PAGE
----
Bum or philosopher? What makes encounters with people valuable

Oct 21, 2020 Work

This is my first text in the new year. And it has become so completely different from usual. No 10 tips on how to really get started in your job in 2018 and not the 5 biggest application trends. Today I would rather let you participate in a surprising encounter with a person who I will remember for a long time.

I’m on the tram from Refrath to Cologne. It is Saturday, December 23rd, shortly before midnight. In this direction of travel apparently the main travel time for party-goers. However, after four hours of the standard Latin dance party at Christmas, I feel sweaty and slightly drunk, especially in my bed. The ride takes just under 30 minutes, time to cool down and get your heart rate to resting. The closer we get to Cologne, the more crowded it gets. Three men get in at the door just outside my seat. One of them – I estimate him in his mid-50s – very neglected, only a few teeth left in his mouth, long, greasy hair, dirty clothes. The other two, younger than me, are Cologne visitors from Stuttgart – as I find out later. As I get in, I hear the three talking, the “toothless” gesticulating with his hands. The other two, visibly annoyed by their appendage from the train station, sit further back. The older man, whose gaze I notice briefly, takes a seat next to me on the other side of the corridor.

I pull the phone out of my jeans and dumbly scroll through my social media channels. Because I am now surrounded by drunks and exhausted, so I don’t feel like talking on the train. With a pat on my right shoulder, I can look over at him, I hear: “You know, only a few people really live at the moment.”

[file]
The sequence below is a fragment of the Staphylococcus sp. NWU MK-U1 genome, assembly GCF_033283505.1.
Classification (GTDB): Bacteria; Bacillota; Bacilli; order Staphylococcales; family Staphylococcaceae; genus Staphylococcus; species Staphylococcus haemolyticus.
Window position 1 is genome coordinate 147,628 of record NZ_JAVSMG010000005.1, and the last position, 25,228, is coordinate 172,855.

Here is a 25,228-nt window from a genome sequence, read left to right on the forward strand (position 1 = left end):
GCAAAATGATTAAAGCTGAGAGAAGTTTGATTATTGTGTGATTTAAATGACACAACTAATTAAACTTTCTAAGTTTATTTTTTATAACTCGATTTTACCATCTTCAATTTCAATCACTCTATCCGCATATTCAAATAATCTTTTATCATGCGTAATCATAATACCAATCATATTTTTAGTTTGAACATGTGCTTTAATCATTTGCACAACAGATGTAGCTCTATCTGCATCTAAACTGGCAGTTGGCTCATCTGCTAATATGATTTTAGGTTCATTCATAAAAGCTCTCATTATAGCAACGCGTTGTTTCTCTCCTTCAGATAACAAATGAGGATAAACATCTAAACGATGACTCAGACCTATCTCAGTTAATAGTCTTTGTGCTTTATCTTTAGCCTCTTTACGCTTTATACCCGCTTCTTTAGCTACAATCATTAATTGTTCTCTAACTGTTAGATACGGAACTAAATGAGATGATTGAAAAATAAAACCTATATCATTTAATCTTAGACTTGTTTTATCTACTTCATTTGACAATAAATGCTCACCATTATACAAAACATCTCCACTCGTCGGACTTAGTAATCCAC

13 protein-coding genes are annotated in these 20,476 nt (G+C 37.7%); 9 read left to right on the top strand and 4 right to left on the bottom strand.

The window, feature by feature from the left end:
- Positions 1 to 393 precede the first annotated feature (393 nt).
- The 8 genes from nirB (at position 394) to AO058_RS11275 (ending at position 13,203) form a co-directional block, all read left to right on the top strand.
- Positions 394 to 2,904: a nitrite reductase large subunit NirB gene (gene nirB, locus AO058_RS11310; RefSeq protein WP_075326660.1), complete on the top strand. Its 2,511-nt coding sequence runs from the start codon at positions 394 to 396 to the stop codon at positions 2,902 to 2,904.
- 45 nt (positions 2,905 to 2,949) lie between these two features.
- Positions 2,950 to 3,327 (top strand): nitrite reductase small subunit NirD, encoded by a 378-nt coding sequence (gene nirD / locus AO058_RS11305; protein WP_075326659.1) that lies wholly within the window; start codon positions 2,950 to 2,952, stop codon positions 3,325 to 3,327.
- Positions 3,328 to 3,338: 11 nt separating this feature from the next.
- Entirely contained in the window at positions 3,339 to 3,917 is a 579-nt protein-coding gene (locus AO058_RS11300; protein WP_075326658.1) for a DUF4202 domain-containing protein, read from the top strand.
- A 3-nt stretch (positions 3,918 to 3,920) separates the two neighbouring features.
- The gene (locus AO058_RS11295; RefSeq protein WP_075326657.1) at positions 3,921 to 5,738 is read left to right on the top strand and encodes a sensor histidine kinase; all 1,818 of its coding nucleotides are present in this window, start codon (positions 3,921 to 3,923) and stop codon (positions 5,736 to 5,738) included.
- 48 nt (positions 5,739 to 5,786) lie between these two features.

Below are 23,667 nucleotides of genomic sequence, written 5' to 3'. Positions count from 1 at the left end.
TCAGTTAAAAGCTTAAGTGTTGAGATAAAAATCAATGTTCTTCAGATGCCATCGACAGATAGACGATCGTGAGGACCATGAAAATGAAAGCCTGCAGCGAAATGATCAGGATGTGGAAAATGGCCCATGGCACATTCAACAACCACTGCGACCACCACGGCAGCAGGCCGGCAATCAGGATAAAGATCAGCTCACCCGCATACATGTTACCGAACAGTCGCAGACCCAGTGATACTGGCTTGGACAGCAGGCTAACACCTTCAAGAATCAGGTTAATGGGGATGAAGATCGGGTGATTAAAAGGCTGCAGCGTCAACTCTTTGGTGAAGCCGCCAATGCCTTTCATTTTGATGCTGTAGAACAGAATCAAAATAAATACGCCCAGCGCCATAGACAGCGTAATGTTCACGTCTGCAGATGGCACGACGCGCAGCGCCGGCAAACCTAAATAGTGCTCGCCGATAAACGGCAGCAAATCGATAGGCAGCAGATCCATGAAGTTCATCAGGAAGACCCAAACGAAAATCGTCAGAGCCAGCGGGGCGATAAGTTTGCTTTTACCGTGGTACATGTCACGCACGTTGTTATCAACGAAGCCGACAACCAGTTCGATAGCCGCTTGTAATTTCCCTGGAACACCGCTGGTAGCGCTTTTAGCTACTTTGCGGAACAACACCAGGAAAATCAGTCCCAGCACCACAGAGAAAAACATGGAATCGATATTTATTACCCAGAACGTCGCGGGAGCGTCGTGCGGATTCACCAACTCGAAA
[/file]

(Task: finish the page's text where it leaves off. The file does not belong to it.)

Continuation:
I notice myself briefly wondering whether I should pay him my attention, then look over to the right, say “Yes, yes, that’s it.” and keep swiping my cell phone. Quiet. Did I manage to get rid of him? A few seconds pass. The two guys from Stuttgart in the back of the train look at me with a grin.

“I have read a lot about Buddhism and meditation, and it is precisely this moment of emptiness in the head that can fill us so much in life.” Out of the corner of my eye, I see him rise from his seat and sway over to me. “I don’t want to lecture anyone and only got it from books, but it’s such a shame that many people are not with themselves.” I look up at him diagonally, his upper body had already felt mine crossed the safety zone in the room. Another pat on my shoulder. “Yes, I have bad teeth, I’m sorry, but what I’m telling you now is very important.” Did I look too obviously at or rather into his mouth? – I feel uncomfortable.

Suddenly a lot of thoughts shot through my tired head: How strong his perception is. How empathic he seems to be. How reflective he is to himself and how he addresses things. And how much truth there is in everything that he literally throws at my head between two stops.

At this moment I notice how my mood is changing, and I feel the desire to get to know him better. I would like to learn more about his point of view and his life and maybe also share my experiences from working as a coach with him.